The Colchester Selectboard approved a sweeping lineup of upgrades to Malletts Bay during its meeting last Tuesday, including a roundabout at the Bayside Park intersection and a 10-foot wide shared use path on West Lakeshore Drive.

Along with a significant stormwater management improvement plan, the combined grand total of the approved trio of projects clocked in at an estimated $14.4 million.

The board endorsements came after an extensive two-year scoping study, a pair of public hearings and results from an online survey, which garnered about 100 responses, said VHB project manager David Saladino, who partnered with the town on the analysis.

“This is one of the many projects facing the town right now for which we do not have funding,” public works director Bryan Osborne said when pressed for a timeline on the bike path.

He noted the upgrades will likely require a combination of voter-approved local option tax money, funding from the transportation capital program as well as state and federal grants.

As such, a five-year timeframe wouldn’t be “unreasonable,” Osborne said.

The bike path design approved during the Oct. 10 meeting includes a green strip to separate it from vehicles and an added northern sidewalk extension, requiring about $5.4 million after factoring in stormwater needs.

Saladino said the build would fit well with the separate sidewalk redesign from Church to Prim roads. Other choices on the table had included on-road bike paths, simple signage and a designated spot for a scenic overlook, each with a set of pros and cons.

Osborne said the town used an extensive quantitative analysis to winnow down its selections and spoke with key stakeholders, including the school district and emergency service personnel, to better understand the wide-reaching consequences of each decision.

“Recognizing that the state boat launch is a significant pedestrian generator, [the 10-foot path] creates a direct linkage to connect that to significant pedestrian destinations like restaurants, shops, grocery stores, hardware stores, marine tackle, things of that nature,” Osborne said.

Citizens in attendance on Tuesday expressed rousing support for the chosen option, and the board unanimously ratified the measure, subject to available funding.

From there, Saladino moved to the four-way intersection. Officials combined two of the original options in this case, recommending a $3.31 million single-lane roundabout with stormwater accommodations and $80,000 flashing pedestrian beacons with countdown timers for citizens crossing from lower to upper Bayside Park.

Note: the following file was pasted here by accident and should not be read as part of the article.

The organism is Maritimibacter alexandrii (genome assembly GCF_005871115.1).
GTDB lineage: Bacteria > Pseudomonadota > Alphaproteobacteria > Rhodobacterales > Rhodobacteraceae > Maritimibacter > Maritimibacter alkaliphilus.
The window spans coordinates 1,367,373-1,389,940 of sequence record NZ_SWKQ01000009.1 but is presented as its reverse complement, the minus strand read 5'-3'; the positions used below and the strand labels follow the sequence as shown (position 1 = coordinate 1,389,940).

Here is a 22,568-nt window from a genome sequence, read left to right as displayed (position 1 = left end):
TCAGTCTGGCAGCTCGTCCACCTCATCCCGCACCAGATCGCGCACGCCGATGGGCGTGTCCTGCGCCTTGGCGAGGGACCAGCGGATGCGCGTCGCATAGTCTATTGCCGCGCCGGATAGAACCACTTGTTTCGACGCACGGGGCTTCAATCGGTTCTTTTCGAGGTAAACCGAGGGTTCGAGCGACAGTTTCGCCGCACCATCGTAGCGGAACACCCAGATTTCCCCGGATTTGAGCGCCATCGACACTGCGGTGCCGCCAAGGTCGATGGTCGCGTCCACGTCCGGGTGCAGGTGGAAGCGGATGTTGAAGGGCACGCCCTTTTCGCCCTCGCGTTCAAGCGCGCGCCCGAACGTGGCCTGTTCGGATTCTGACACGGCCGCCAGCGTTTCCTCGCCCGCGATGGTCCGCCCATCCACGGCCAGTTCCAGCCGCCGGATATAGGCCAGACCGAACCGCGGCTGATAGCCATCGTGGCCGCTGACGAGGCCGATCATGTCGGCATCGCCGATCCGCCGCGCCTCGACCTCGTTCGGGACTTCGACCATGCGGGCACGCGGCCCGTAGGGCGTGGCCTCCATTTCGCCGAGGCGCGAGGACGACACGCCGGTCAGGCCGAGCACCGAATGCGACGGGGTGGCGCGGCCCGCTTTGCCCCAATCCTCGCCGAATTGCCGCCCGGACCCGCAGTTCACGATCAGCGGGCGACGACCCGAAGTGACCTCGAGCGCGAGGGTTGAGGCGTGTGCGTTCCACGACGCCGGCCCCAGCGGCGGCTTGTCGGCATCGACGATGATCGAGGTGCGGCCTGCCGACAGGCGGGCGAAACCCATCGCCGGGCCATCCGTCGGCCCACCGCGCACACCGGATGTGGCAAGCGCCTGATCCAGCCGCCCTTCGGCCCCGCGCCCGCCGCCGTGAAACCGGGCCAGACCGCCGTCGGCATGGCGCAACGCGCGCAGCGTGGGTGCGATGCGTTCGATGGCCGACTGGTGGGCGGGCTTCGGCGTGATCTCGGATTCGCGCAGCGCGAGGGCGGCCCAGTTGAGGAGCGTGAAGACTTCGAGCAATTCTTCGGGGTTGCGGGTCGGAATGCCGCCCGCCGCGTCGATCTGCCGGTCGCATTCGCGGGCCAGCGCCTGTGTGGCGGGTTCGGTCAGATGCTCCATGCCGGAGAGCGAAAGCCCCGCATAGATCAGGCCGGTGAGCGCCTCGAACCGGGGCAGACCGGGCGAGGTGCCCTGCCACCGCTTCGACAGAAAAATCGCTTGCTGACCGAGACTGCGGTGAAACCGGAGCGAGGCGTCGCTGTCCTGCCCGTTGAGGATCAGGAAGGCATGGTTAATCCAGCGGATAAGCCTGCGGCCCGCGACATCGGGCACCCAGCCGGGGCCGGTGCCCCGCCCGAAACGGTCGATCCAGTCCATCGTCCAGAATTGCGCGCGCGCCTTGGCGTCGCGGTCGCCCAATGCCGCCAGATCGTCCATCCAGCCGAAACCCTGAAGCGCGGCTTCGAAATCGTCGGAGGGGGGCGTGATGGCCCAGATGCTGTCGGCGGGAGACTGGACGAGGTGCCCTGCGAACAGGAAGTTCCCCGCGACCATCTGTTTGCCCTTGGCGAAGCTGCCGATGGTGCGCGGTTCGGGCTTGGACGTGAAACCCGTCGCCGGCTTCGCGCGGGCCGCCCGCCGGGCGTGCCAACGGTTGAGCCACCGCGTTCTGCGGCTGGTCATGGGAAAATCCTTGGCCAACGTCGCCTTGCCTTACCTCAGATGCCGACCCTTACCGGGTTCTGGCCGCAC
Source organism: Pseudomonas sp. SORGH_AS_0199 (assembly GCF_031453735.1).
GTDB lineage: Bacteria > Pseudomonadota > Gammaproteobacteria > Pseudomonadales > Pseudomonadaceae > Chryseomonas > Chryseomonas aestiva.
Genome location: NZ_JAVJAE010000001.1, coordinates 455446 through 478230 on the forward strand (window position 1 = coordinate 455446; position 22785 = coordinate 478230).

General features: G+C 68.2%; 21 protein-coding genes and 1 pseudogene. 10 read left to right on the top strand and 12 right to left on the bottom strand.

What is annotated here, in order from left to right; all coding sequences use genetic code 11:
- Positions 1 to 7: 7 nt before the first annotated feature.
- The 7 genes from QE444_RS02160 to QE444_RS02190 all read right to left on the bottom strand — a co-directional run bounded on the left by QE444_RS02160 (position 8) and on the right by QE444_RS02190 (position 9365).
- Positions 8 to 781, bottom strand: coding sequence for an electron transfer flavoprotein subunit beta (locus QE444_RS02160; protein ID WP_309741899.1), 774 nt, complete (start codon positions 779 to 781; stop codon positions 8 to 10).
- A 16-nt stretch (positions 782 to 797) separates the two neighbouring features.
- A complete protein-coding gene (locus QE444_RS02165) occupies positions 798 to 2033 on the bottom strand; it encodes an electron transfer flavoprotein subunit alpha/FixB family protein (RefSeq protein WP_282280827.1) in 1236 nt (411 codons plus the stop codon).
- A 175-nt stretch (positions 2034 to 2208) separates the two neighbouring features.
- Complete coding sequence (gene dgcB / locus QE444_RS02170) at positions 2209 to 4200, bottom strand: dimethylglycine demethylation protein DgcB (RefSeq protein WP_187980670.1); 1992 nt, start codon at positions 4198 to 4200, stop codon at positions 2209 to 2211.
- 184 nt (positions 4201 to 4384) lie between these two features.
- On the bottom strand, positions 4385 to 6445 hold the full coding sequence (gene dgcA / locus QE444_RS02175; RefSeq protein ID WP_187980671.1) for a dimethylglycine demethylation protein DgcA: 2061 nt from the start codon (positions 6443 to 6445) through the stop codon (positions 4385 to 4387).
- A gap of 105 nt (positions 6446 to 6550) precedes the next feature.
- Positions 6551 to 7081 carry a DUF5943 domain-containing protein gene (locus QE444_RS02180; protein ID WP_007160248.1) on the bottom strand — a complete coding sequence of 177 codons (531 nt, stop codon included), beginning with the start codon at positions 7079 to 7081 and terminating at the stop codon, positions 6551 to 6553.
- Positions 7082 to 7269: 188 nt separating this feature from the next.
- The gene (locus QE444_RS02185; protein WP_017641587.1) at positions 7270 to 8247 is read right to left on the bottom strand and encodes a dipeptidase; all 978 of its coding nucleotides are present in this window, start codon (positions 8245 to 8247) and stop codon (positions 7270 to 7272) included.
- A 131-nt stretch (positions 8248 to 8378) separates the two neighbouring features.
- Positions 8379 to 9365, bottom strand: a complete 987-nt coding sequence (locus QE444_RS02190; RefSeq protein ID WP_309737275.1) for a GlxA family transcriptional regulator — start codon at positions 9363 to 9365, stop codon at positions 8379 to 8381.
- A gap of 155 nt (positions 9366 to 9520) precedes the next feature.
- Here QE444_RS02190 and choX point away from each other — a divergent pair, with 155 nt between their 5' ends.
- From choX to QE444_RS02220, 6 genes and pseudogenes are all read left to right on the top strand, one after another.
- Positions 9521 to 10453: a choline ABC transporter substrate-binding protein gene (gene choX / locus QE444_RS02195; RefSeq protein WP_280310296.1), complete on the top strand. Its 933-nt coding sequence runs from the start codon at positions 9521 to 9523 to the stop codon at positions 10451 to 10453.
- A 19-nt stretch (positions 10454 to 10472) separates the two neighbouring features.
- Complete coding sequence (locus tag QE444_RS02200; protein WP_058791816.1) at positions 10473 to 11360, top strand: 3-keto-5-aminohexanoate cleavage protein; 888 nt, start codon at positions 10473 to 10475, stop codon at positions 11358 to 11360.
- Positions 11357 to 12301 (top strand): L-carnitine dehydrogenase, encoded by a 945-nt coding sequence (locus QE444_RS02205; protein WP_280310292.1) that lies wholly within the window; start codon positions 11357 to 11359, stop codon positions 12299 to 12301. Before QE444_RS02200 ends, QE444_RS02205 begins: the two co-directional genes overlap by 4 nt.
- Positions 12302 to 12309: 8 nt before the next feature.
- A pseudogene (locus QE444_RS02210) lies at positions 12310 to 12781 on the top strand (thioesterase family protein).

In one peak summer day, Saladino said 500 pedestrians crossed at the intersection within 12 hours.

Other proposed alternatives included turning East Lakeshore Drive into a dead end, with the further option to create an outlet road to cut through the Bayside-Hazelett property and come out near Laker Lane.

Impacts were noteworthy in each of those cases, Osborne said. An installed road would likely have significant right-of-way impacts, he noted, but not building the cut-through would dramatically increase the traffic on Williams Road, requiring intersection changes and affecting quality of life for those residents.

The school district also opposed any upgrade that would draw more traffic to the already-busy Laker Lane intersection.

A roundabout, however, would create a recognizable “gateway” to Colchester, Osborne said, as the town could place vertical, architectural enhancements within the created the green spaces.

The three present board members approved the measure, with selectman Herb Downing abstaining because he resides on Williams Road.

The final subsection focused exclusively on stormwater improvements to five watersheds with 49 sub-basins that have inadequate drainage infrastructure and excessive loadings of stormwater volume, sediment and nutrients, town officials said.

Here, there were two “packages” of scoped choices: meet water quality standards or exceed them where possible. In one case, it was in fact cheaper to exceed the standards than to meet them due to the cost per-pound to remove phosphorus.

The recommended, and unanimously approved, course of action meets the standards in all except the aforementioned case and would run about $5.6 million.

Throwing a bit of a curveball, however, is the state’s likely forthcoming rule that will require the town to create a phosphorus removal plan. The result of that planning, environmental consultant Amy Macrellis said, may impact how certain improvements are prioritized.

The town recently received a $40,000 grant toward its phosphorus planning exercise and plans to kick things off next year, Colchester’s technical services manager Karen Adams said.